adidas vs New Balance Sizing

A red adidas shoe with white details and midsole laying on a pile of white shoes on the left. On the right, a pair of silver, grey, and white New Balance shoes.
Credit: Ervan M Wirawan

A red adidas shoe with white details and midsole laying on a pile of white shoes on the left. On the right, a pair of silver, grey, and white New Balance shoes.
Credit: Ervan M Wirawan

Buying new shoes online is often easier said than done if you're unsure what size to buy. The issue is that even though we have universal numbers that determine the general size of shoes, there can still be slight discrepancies in their length. As a result, it's not uncommon to wonder, for example, how the likes of adidas vs New Balance sizing compares. Fortunately, that's exactly what we're covering in this guide.

Our comprehensive comparison breaks down the similarities and differences between how two of the best sneaker brands' shoes fit, taking length, of course, as well as width into account to help you figure out what size you need. We've also delved into each brand's catalogue of amazing sneakers to figure out which of their models run narrow, and which of their shoes fit wide feet best. From the popular adidas Ultraboost Light to New Balance 550s, we've got you covered.

So, if not knowing what size shoes you need is holding you back from buying new trainers from either adidas or New Balance, make sure you stick around as our guide has the answers. Let's get right into it...

How should your shoes fit?

As both New Balance and adidas have such a vast collection of shoes, ranging from everyday sneakers to some of the best running trainers around, it's important to first get your head around how your shoes should fit and feel.

adidas 4DFWD product image of someone in white socks adjusting their carbon, off-white, purple, and orange running shoes.
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Credit: adidas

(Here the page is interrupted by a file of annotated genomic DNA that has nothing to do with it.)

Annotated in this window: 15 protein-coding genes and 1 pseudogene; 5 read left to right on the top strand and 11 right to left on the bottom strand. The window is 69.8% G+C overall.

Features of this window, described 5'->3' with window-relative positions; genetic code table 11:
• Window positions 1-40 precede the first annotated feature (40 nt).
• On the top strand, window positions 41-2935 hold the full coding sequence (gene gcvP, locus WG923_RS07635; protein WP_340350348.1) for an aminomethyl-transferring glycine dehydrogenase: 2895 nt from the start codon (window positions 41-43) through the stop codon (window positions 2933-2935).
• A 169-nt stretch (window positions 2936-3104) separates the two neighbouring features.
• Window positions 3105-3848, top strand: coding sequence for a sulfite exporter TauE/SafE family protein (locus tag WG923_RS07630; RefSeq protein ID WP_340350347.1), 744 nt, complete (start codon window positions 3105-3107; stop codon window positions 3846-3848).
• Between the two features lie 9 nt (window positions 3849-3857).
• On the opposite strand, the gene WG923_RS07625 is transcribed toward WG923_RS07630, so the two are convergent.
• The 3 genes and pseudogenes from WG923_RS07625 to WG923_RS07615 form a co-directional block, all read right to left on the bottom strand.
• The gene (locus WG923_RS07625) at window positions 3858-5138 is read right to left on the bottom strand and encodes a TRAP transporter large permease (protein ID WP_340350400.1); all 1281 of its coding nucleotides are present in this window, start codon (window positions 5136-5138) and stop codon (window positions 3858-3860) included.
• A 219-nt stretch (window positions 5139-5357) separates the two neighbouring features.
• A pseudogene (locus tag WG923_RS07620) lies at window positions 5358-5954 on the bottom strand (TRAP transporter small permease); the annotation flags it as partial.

In terms of length, this is fairly straightforward. Clarks says that a well-fitting shoe will have a gap of roughly the size of one finger between your longest toe and the end of the sneaker. This will ensure that the shoe in question curves around the ball of your foot for a more comfortable fit.

Unfortunately, determining the width of shoes is a little trickier. It's relatively uncommon for brands to give specific measurements for the width of their trainers. And while New Balance does have its own width chart, it doesn't necessarily help when it comes to figuring out whether or not you need wider or narrower shoes.

That said, there is a way to tell if you're sneakers fit correctly on either side. According to Clarks again, the widest part of your foot (i.e. the ball area and metatarsal bones) should fit within the widest part of your shoe, with enough room spare to stop your foot from being compressed inwards. This may not help before you've purchased the shoes in question, but it is useful to know once you try your new sneakers on for the first time.

adidas vs New Balance size guide

Now that we've discussed the proper fit for shoes, let's delve into the details and explore the size charts to compare adidas vs New Balance sizing.

As you can see below, New Balance as well as some of the best adidas shoes are more or less identical length-wise, with there being only a fraction of inches difference between them.